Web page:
Many times we’ve heard our leaders, both in the business and political arenas, say that we need to think out of the box, meaning in business that we have to take a different approach to improving our bottom line, and in government that we have to try different approaches to delivering the goods and services for the people. We have yet to see that our new leaders are capable of shifting their course.

At this time we really must apply new thinking, and in that vein the government might look at the following suggestions. For the longer run, the government must encourage cattle ranchers in the country, big and small, to introduce dairy bulls, to shift some of the emphasis from beef to milk production.

For the shorter run, the government should embark on establishing thousand-acre farms in each district, and the majority of crops grown should be those with long shelf life, such as yams, coco, and sweet potatoes, and cassava, which can be preserved as flour. These farms should be established to provide food for Belizeans who don’t have any earnings, and are not immediately in a position to farm the land.

Any concerns that government-owned farms would cut into the earnings of private farmers should be put aside, because the food produced would go to families that don’t have the money to go to the market. Any fears of our leaders that our country might be labeled as going too far left, too socialist, should be put aside, because leaders have to do what is necessary to save their people, and it will be only for a time, only until we get out of this crisis.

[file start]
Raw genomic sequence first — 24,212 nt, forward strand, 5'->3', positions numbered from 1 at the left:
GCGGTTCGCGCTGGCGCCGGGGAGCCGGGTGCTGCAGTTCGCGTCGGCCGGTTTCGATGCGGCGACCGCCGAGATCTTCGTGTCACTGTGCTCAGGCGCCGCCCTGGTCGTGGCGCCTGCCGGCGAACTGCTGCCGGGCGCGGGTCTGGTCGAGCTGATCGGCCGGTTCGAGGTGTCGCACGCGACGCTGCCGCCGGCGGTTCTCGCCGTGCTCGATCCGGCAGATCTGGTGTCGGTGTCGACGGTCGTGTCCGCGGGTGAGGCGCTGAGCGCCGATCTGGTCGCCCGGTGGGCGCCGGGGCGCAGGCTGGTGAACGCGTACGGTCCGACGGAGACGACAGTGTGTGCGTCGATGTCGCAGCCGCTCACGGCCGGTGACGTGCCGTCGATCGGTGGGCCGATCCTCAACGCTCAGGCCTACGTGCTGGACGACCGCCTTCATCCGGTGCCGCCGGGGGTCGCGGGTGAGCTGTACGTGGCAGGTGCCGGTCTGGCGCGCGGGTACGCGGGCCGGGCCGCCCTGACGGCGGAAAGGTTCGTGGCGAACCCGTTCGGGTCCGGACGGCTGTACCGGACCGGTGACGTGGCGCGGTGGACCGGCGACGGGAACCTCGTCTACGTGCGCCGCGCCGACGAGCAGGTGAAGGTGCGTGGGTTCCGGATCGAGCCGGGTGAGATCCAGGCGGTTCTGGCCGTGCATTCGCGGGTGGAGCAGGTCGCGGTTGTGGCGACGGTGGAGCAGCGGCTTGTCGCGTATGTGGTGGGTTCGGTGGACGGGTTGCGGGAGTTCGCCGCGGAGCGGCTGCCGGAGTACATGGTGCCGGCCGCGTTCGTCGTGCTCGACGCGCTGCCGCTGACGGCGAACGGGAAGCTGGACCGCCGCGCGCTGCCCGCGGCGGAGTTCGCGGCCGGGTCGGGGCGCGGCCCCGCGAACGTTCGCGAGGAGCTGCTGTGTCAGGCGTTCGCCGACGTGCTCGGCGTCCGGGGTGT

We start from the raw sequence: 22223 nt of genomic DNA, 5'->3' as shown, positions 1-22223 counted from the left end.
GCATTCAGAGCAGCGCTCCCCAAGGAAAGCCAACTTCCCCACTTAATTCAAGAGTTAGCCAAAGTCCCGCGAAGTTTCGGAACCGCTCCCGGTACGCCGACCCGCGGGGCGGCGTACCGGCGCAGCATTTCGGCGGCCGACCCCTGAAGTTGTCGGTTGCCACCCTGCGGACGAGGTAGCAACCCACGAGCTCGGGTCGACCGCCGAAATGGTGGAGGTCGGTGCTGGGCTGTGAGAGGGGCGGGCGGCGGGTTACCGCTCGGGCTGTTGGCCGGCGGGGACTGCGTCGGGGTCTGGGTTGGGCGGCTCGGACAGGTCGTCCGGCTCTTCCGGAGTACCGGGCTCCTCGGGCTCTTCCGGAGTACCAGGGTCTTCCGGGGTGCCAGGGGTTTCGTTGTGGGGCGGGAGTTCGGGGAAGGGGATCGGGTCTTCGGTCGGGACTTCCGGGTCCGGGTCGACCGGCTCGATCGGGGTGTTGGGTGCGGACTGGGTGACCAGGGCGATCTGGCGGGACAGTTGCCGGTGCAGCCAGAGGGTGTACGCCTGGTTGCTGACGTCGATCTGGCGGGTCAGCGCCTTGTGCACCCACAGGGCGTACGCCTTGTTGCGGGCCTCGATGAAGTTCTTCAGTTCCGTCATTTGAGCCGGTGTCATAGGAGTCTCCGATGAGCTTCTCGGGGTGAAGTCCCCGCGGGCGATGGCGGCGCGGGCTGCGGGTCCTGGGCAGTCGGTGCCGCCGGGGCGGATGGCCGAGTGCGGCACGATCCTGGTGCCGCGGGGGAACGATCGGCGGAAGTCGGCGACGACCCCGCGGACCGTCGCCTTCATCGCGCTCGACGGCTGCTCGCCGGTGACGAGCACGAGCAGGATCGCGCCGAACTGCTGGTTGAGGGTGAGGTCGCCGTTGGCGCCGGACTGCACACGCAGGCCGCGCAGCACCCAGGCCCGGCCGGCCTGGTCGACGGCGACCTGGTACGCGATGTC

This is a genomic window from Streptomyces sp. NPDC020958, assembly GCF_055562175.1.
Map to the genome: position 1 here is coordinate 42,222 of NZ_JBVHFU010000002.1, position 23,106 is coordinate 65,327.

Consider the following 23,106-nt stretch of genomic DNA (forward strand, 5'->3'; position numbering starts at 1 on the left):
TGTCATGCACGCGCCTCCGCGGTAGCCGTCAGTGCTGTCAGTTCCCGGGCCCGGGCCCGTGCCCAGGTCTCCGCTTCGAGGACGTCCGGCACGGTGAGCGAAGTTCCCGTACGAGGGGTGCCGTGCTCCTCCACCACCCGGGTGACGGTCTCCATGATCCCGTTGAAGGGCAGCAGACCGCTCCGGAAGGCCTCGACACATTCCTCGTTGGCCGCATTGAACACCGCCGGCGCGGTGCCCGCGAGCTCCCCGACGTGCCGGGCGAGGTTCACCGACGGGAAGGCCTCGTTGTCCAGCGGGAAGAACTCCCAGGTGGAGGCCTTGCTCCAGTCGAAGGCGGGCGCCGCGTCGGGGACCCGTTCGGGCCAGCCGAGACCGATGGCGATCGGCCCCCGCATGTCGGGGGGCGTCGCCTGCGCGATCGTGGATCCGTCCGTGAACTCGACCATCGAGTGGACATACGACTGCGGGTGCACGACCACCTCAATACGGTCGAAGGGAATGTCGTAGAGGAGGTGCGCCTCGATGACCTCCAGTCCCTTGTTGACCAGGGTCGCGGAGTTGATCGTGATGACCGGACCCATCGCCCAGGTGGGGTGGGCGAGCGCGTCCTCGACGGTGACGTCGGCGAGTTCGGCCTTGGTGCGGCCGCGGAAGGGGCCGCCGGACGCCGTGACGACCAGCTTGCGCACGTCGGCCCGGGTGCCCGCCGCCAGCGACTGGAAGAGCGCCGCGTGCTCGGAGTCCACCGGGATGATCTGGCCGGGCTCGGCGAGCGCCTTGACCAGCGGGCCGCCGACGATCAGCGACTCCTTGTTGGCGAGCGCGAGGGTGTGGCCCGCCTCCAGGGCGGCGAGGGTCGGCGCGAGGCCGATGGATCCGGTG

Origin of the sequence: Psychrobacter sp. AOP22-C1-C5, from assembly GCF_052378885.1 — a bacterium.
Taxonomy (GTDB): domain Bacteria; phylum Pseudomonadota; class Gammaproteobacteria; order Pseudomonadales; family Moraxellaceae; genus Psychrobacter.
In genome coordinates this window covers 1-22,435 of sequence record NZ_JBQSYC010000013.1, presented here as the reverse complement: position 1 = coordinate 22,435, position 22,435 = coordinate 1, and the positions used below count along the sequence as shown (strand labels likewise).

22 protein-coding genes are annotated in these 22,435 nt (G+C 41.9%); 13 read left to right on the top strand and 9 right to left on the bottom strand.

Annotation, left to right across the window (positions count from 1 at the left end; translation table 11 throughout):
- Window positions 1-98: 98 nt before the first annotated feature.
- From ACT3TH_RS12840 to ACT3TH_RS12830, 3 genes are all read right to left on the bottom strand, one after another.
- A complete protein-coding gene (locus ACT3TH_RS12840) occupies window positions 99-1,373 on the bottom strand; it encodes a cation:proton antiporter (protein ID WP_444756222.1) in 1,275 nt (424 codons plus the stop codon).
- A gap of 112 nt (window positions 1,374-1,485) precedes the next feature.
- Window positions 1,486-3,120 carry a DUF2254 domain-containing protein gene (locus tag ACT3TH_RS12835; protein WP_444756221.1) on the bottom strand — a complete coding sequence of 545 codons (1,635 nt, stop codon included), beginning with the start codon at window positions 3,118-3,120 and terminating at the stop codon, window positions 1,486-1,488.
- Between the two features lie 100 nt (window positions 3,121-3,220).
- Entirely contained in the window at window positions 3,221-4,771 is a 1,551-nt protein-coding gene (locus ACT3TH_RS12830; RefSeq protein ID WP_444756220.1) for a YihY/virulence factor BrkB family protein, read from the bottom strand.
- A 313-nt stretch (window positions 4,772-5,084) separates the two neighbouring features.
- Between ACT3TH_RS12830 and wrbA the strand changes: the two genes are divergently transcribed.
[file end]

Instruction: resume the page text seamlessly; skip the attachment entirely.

Because Belize has been encouraging the razing of large acreages to produce grains, and crops for export, native fauna have been driven from their habitats, and this has resulted in increased pest pressure for small farmers across the country. Instead of destroying the wildlife that would decimate sweet potatoes, coco, cassava, and yam on our thousand-acre farms, we can utilize hands that have been idled because of the pandemic to fend them off.
Another source of labor for these farms can come from the pool of non-violent persons who have fallen into the prison system. Utilizing our plentiful, unoccupied labor would dramatically reduce the money expended in producing these crops.

It will be difficult for the government to find easily accessed land that is good for crop production, and we really shouldn’t be razing any more large parcels in our country, so for a project like this the government could rent land, most of it from ranchers who have A-grade land under pasture.

There’s nothing about food production that is rocket science. Ninety-nine percent of the difference between a one-acre farm and a thousand-acre farm is inputs, and all across our country the Ministry of Agriculture has technicians in its employ who have the technical skills to run farms of this size.

After the crisis is over, the rented lands can be returned to their owners, hopefully to be used to produce crops for the export market and local consumption, because it’s not a best-use practice to put prime agricultural land in pasture.